Questions were also raised last week about the funding for the information gathering trip to Denmark ECRL staffers took to become familiar with the new Open Library program in Guysborough. ECRL budget and board meeting minutes provided by Emery this week indicate that a $5500 grant, specifically intended to fund the trip, was used to meet those costs. Emery’s email addressed this issue as well stating, “I sought and obtained $5000 in funding from provincial library organizations. Deputy Chief Librarian, Patricia McCormick was awarded the APLA (Atlantic Provinces Library Association) Memorial Award ($500), an award given to support library related research which was also put toward expenses. The ECRL Board contributed $5,199.31 to cover the rest of the costs of this trip to Denmark for the three project team members.”

Emery also wrote a detailed explanation of the decision to close the Mulgrave Branch throughout the winter and what town patrons can expect in terms of service over the coming months.

“The Town of Mulgrave pays ECRL rent for their library space which ECRL then uses for their library’s staff salary. The Mulgrave Library circulated 1,416 items in the 2018-2019 year. Paying $16,500 in yearly rent with such low use and with Mulgrave’s many community priorities didn’t make sense. ECRL worked respectfully and in partnership with Mulgrave to find a service solution that was more affordable, and yet still maintained a valuable service in the community.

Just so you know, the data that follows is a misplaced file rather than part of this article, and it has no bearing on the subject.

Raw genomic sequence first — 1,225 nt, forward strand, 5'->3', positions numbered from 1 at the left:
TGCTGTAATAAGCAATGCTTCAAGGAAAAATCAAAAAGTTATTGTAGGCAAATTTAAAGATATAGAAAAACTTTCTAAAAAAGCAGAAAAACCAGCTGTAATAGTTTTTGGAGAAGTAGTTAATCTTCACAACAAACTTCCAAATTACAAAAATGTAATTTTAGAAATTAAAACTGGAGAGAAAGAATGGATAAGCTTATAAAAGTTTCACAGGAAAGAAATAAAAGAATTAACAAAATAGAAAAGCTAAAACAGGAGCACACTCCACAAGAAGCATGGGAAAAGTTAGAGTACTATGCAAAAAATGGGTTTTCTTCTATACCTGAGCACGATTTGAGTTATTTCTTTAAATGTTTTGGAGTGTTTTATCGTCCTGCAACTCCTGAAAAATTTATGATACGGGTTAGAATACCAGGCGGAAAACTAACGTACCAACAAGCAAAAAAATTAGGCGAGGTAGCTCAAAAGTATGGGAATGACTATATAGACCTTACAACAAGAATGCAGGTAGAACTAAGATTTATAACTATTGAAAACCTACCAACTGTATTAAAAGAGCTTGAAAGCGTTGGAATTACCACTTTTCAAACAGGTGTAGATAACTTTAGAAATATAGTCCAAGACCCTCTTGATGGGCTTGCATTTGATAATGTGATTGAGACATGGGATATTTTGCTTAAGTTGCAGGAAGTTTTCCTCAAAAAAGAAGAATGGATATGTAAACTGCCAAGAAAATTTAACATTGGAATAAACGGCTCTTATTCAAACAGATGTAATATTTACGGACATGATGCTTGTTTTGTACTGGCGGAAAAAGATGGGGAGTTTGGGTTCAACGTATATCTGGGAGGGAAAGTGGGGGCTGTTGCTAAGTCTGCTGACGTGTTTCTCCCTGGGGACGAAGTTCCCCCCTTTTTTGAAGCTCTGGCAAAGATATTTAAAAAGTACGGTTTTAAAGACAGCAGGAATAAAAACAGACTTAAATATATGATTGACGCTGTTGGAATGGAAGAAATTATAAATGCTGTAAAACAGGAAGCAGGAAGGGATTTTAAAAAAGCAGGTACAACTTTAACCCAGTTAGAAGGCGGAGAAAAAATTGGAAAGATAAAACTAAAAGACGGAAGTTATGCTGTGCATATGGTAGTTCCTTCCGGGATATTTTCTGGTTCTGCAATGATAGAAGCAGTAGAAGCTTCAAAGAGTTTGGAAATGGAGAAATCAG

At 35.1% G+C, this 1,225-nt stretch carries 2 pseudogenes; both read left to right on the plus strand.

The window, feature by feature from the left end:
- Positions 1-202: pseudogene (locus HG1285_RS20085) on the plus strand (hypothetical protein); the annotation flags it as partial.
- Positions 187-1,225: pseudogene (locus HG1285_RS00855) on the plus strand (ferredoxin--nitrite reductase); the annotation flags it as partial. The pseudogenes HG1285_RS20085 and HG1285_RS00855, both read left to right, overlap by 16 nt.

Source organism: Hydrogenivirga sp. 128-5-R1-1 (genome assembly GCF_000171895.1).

“A summer opening means that youth will have access to books and library services when they are on their school holiday. Both ECRL and the Town agreed that supporting youth and being open during the busy months, when family returns home to visit, was vital. ECRL’s difficulty is that without the rent monies we don’t have the staff necessary to provide yearlong library services but we care and want everyone to be able to get books.

“Our headquarters is located in Mulgrave and staff there do essential work that supports our ten locations across our three Counties. They have been providing books to a few seniors in Mulgrave with transportation issues. They also help the general public with photocopying and faxing services. There is no public computer access available.